“Dead,” Bale said.
“Purdue, Rockfort, Ivanova, all dead,” Stoyan added.  “We’re it.”
Hugh surveyed the four men.  Stoyan, dark-haired, dark-eyed, in his mid-thirties, looked haggard, like a worn-out sword.  Felix, a hulking mountain of a man with reddish hair, leaned back, trying to stop a nose bleed.  The bridge of his nose skewed right.  Broken. Bale sulked in the corner.  About five seven, five eight, he was almost as broad as he was tall, all his bulk bone and slabs of thick, heavy muscle.  Lamar perched on the edge of the table to far right.  Tall, whiplash-lean, and black, he looked twisted together from ropes of stringy muscle.  Short hair, cut down to the quarter-inch length, framed his long face. A pair of thin, wire-rimmed glasses rode his nose.  He was closing on fifty-five and he pretended to be older than he was.
The second-in command, the silent killer, the berserker, and the strategist. All that remained of his cohort leadership.
“This is the way things are now,” Stoyan said.
“Landon Nez is going down the roster of Iron Dogs and crossing out the names,” Lamar said. “Nobody is safe.  We’re all tarred with the same brush.”
The Iron Dogs.  His Iron Dogs, the elite private army he’d built for Roland.  The name made him wince inside.  The void gaped wider, scrapping at his bones.
He’d led the Iron Dogs, and Landon Nez led the Golden Legion, the necromancers who possessed mindless vampires piloting them like remote controlled cars.  The Iron Dogs and the Golden Legion, the right and left hand of Roland.  He’d hated Nez, and Nez hated him, and that’s the way Roland liked it.  Hugh would’ve found a way to kill Nez eventually, but he’d made a critical error in judgement. Roland purged him. Now the lifeline of magic that anchored him to the man who’d pulled him of the streets was gone. His purpose, his teacher, his surrogate father, everything that was right and true in this fucked up world was gone. Life had no meaning.
“How bad is it?” he asked.
“We’re down to three hundred men now, with us,” Stoyan said.
A few months ago he’d left six cohorts of Iron Dogs, three hundred and eighty soldiers each. He’d hammered them into an elite, disciplined, trained force, the kind of soldiers any head of state would cut off his arm to have.
“There are more out there,” Stoyan said.  “Some are in hiding, some are wandering about without any direction.  Landon has bloodsucker patrols out.  They are hunting us down.”
What the hell happened since he left?  “Why?”
“Because of you!” Bale snarled from the corner.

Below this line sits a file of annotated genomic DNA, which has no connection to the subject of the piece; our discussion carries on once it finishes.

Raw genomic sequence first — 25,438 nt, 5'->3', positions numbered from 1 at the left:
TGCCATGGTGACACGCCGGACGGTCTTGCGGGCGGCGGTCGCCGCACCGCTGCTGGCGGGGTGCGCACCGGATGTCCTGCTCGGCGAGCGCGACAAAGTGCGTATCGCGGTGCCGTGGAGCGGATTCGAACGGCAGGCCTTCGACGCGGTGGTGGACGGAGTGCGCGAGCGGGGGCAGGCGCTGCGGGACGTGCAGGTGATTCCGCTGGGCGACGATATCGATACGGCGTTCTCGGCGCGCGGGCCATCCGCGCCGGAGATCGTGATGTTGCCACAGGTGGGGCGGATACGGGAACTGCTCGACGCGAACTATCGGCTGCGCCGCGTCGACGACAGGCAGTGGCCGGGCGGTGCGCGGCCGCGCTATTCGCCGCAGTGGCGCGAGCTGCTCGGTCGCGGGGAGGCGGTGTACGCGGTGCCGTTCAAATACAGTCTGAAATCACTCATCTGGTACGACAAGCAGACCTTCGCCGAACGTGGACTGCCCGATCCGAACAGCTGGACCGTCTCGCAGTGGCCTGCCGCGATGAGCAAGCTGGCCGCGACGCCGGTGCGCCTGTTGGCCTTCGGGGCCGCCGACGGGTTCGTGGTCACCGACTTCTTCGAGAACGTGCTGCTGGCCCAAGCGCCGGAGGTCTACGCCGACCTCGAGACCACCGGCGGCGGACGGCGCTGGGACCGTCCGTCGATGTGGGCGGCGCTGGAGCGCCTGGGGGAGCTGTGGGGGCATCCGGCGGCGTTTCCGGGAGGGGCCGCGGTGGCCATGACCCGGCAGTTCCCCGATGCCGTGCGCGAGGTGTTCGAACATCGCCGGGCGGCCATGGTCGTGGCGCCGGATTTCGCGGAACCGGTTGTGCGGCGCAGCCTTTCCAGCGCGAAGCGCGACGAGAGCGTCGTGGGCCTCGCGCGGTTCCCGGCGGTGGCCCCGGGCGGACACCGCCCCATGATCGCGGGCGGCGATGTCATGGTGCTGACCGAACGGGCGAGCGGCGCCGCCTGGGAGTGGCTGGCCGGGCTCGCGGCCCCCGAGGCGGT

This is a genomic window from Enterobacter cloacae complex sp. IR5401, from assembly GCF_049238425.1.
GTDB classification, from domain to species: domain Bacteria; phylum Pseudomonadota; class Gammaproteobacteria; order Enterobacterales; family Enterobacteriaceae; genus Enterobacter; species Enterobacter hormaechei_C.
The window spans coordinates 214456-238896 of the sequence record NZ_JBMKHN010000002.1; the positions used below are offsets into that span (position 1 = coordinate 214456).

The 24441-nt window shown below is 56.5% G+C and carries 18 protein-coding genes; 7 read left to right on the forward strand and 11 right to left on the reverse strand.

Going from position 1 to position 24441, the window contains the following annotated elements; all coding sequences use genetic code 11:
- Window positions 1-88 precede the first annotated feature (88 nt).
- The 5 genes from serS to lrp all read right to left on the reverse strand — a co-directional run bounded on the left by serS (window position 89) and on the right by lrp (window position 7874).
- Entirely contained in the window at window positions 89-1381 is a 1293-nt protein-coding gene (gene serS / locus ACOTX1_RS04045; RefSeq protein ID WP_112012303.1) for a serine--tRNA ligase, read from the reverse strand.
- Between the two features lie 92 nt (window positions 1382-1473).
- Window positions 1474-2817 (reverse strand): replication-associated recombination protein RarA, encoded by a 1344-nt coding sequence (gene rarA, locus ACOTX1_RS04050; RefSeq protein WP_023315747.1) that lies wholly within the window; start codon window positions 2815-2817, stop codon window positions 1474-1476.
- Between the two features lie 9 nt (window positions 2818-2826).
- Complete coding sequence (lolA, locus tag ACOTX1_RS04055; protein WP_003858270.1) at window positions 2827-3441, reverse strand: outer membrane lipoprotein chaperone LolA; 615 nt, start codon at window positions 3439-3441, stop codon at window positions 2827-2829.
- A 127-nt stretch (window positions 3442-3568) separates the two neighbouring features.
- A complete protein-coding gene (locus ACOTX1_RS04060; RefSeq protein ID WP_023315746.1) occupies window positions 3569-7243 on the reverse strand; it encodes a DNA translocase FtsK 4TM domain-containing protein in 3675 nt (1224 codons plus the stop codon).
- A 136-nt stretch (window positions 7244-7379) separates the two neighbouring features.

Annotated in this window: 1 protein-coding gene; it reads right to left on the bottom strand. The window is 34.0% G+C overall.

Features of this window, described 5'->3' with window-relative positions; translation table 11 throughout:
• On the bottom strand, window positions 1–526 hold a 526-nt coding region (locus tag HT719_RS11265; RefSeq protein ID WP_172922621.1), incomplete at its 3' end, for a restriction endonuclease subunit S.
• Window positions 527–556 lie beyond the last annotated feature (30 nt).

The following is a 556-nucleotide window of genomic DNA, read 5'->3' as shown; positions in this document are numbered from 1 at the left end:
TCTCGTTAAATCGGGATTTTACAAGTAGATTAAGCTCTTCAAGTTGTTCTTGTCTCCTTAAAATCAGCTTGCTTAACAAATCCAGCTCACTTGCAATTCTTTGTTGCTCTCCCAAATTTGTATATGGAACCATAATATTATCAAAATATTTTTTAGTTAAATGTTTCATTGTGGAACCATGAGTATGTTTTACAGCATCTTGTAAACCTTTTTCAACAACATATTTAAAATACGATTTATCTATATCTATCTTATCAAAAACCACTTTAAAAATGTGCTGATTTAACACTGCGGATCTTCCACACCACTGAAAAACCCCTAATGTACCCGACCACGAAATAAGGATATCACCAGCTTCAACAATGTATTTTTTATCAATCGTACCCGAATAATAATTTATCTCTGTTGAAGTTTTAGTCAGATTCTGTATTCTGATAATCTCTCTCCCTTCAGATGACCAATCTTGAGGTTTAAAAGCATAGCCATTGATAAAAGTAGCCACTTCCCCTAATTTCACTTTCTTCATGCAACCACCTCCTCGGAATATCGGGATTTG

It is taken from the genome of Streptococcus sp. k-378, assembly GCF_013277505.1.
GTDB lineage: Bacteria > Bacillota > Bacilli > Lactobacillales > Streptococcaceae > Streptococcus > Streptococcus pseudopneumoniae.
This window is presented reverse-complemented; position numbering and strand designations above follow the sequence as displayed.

Hugh looked at Lamar.
“Roland discovered an unpleasant fact,” Lamar said.  “We do not follow him.  We follow you.  You are our preceptor. We’re viewed as untrustworthy.”
Idiots. “You swore an oath.”
“Oaths go both ways. Show him your arms,” Lamar said.
Stoyan yanked his sleeves up.  Jagged scars marked his forearms.  “He told me to raze a village and hang the civilians on trees to send a message,” Stoyan said.  “I told him I was a soldier, not a butcher.  He crucified the lot of us.  Thirty-two people.  I watched them die for three days. I would’ve died there.”
“What saved you?” Hugh asked.
“Daniels saved me.  She pulled me off the cross and let me go.”
The name cut like a knife.  It must’ve showed on his face, because Stoyan took a step back.
He shoved the name out of his mind and concentrated on the problem at hand. Stoyan would refuse the order to butcher civilians.  That wasn’t what the cohorts did. The dark arm of Iron Dogs, which would’ve wiped the village off the face of the planet without questions, no longer existed.  Roland was painfully aware of that.  The order had been a test of loyalty, and Stoyan failed.  Roland didn’t just require loyalty, he demanded unquestioning devotion.  When he failed to receive it, he must’ve decided to purge the entire force.
A waste, he realized.  He’d sank years into building the Iron Dogs, and Roland tossed them away like garbage.
Much like Roland had thrown him away.  No, not thrown away.  He’s cut me, his right hand, off. 
This new heretical thought sat in his brain, burning and refusing to fade.
He groped for the tether of magic to banish the uncertainty and found only the void. It gaped at him, sinking its fangs into his soul.  The invisible imperceptible tie connected them even when the magic waves waned and technology held the upper hand.  It was always there.  It linked them since the moment Roland had shared his blood with him.  Now it was gone.
The void chewed on his bones, the heretical thought burned his brain, and he had no way to steady himself.  An urge to scream and smash something gripped him.
The four men watched him.  He’d known each one for years.  He’d hand-selected them, trained them, fought with them, and now they wanted something from him.  They wouldn’t let him alone until he did it.
“Unless we do something, none of us will be alive this time next year,” Felix said.
“What is it you want to do?” He already knew, but he asked anyway.
“We want you to lead us,” Stoyan said.  “The Dogs know you.  They trust you.  If they know you’re alive, they will find you.  We can pull in the stragglers and hold against Nez.”
“You don’t know what you’re asking.” To stay awake and anchored to reality, with the void chewing on him.  He would go mad.
“I’m not asking.”  Stoyan stepped in front of him.  “I trusted you.  I followed you.  Not Roland.  Roland didn’t make me promises.  You did.  You sold me this idea of belonging to something better.  The Iron Dogs are more than a job.  A brotherhood, you said.”
“A family, where each of us stands for something greater,” Lamar said.